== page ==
People often ask how thick we can cut with our waterjet, and it’s hard to know how to answer them, because the truth is that the slower you run your machine, the thicker you can cut. So, if you can figure out a way to get the material under your cutting head, you can cut through pretty much anything.
One of the thickest cutting jobs we’ve done was 16-½” thick Waspaloy, which is superalloy used in extremely high temperature applications like jet turbine blades. The material was in the form of a 10,000 pound billet, and all we were required to do was make three cuts across the width, severing it into four pieces.
Image 1 shows the waterjet in action. The red oval directs your attention to the way the kerf has completely closed up behind the stream due to residual stress within the material being relieved. Our customer had originally tried making the cuts with a bandsaw, but was unsuccessful because the saw blade got pinched so tightly that they ended up having to cut the blade and leave the captured piece stuck in the material.
The greatest challenge we faced on this project is something that can be seen in Image 2. You can see linear marks every inch or so that start all the way at the top of the cut and extend to the bottom. We were quite perplexed because this is not normal behavior at all. The marks were obviously created by some kind of disturbance during the cut, but we were unable to determine the cause. We concluded that it could have been created by (1) a momentary interruption of the abrasive flow; (2) some type of inconsistency in the surface of the material, like a crack or a really hard chunk of metal, which could have deflected the stream; or (3) shifting of the workpiece.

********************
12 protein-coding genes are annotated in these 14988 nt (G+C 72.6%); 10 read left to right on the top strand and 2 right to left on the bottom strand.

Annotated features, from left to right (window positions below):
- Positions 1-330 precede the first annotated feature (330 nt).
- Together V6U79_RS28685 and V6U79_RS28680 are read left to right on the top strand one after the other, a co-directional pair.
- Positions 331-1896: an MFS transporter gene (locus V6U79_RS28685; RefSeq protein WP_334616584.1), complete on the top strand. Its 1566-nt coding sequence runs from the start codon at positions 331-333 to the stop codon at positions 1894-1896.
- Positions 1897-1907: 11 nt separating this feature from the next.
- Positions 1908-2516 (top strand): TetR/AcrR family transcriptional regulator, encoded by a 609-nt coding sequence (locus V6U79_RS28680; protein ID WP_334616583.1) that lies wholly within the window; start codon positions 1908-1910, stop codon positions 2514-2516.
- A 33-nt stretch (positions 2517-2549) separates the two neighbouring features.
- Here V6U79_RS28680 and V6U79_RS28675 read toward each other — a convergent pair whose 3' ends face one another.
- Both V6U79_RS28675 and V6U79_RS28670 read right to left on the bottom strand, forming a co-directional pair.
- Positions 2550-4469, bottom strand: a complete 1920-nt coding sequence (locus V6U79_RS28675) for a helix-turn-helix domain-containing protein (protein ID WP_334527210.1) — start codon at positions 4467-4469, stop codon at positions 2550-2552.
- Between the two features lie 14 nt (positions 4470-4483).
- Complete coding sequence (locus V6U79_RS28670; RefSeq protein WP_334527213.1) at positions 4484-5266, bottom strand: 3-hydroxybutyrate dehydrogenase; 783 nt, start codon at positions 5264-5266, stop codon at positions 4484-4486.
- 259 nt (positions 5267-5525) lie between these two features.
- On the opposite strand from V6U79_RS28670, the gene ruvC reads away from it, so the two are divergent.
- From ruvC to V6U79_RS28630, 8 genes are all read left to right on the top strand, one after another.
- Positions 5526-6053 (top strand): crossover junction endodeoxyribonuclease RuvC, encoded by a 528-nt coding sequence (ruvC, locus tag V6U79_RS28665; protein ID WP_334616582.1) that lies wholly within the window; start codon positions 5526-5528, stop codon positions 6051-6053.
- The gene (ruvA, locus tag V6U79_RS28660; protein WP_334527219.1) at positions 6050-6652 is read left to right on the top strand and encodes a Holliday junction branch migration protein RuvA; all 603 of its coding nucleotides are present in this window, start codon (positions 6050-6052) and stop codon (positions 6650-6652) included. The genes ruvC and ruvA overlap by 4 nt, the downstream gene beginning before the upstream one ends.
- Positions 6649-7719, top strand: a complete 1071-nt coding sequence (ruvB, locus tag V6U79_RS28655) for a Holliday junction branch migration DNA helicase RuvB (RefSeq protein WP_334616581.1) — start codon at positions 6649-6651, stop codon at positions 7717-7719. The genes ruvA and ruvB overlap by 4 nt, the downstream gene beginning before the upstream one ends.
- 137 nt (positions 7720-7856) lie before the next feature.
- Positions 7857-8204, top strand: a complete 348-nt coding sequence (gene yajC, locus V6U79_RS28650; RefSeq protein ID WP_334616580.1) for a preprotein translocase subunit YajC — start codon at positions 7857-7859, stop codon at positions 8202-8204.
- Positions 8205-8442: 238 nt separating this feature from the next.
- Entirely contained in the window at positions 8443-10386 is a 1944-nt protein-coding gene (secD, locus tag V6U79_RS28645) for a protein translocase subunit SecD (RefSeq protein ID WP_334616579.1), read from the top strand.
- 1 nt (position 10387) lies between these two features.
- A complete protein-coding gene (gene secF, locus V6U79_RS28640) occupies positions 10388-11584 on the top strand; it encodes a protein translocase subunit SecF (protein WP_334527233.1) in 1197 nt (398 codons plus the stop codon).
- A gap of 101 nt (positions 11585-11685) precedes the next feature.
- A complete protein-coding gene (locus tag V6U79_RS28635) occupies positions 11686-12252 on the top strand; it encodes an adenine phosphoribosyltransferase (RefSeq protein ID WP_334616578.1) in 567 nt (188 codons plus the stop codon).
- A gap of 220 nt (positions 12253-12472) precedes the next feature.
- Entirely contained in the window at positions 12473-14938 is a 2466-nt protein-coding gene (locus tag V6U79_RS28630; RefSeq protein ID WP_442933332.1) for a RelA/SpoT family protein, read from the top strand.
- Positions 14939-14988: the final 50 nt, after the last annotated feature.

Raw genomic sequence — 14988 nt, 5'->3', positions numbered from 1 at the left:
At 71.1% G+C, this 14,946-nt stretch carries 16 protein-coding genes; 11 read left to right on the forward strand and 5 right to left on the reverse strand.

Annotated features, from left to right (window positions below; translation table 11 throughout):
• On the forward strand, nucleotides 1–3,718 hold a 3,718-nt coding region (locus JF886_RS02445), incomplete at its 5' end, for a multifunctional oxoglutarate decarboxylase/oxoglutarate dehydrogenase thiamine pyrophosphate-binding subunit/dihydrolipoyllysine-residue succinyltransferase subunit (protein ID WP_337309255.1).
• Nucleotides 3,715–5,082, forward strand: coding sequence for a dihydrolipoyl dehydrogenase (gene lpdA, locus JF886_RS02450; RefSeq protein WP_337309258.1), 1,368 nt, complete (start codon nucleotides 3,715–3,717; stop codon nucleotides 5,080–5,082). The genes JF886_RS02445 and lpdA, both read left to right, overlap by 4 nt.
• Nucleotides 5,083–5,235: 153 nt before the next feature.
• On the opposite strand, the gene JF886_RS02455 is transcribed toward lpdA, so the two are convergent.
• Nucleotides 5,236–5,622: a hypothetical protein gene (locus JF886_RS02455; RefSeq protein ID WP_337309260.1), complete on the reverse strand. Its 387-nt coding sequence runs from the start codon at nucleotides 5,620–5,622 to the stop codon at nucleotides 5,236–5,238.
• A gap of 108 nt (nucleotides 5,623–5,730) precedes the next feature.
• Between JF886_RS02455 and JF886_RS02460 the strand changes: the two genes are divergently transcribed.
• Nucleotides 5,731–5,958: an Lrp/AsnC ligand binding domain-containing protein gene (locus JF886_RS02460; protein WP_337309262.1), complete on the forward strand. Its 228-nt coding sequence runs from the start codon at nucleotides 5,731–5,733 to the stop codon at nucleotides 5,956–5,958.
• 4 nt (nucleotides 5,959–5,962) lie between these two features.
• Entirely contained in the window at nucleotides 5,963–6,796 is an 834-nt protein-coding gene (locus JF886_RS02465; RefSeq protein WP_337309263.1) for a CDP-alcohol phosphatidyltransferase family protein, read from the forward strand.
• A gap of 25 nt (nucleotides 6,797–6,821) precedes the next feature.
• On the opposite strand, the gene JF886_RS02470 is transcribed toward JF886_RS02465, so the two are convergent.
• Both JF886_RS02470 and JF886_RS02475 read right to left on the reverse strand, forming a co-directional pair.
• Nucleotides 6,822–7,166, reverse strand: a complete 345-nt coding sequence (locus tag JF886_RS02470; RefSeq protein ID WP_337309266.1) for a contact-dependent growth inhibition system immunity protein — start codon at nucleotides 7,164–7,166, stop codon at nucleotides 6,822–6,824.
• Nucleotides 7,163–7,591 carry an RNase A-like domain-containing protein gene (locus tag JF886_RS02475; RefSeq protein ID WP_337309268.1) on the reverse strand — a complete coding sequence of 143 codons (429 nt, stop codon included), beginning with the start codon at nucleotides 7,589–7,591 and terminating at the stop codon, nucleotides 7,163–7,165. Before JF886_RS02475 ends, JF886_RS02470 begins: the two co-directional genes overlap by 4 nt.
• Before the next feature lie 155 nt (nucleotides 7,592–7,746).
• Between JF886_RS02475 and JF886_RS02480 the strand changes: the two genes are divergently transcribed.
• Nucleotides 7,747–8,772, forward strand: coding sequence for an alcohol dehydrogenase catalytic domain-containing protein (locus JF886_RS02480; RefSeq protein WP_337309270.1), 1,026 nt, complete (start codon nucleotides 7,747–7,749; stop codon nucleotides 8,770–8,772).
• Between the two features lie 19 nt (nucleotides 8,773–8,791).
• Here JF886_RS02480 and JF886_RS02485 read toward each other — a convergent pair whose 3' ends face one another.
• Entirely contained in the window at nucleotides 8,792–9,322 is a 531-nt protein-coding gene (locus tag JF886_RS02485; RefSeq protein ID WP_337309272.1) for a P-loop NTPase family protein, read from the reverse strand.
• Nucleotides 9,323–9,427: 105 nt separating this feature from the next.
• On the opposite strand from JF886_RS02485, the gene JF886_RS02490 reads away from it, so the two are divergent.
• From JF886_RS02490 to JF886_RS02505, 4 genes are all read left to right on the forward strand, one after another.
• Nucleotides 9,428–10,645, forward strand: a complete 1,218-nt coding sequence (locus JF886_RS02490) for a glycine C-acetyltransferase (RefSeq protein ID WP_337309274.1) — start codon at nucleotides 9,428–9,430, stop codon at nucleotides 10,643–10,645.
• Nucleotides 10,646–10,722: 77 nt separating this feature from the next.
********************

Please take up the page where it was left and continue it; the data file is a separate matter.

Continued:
The first option is very unlikely, because no abrasive problems were noticed before or after this job; also, abrasive problems generally aren’t sporadic. The second option is the one we have favored, although we weren’t able to see anything on the surface that would have deflected the stream. The third option didn’t immediately present itself to us for the simple reason that you wouldn’t really expect a 5 ton chunk of metal to move when it’s sitting securely on it’s base. However, it’s obvious from what can be seen in Image 1 that the billet was deforming as the stress was being relieved, so it might be possible that the movement was happening in tiny jerks rather than as a slow creep like you would sooner expect. So, while this option doesn’t seem very probable either, it does remain a possibility.
The reason these little marks were such a big deal is because they resulted in the billet not being completely separated at the bottom. Without being able to determine the source of the problem and fix it, we were left with the option of cutting a lot slower, which would have been very costly, or making each cut twice. We opted to make all the cuts once and then flip the entire billet upside down and cut through from the opposite side — at a much higher rate of speed this time — to finish severing the connected areas.
So we got through it and it was a good job in spite of the unforeseen challenges. And we learned some things! That’s worth something too. Sometimes you make a good profit and sometimes you don’t, but you can always learn something, and after all, learning is a type of profit.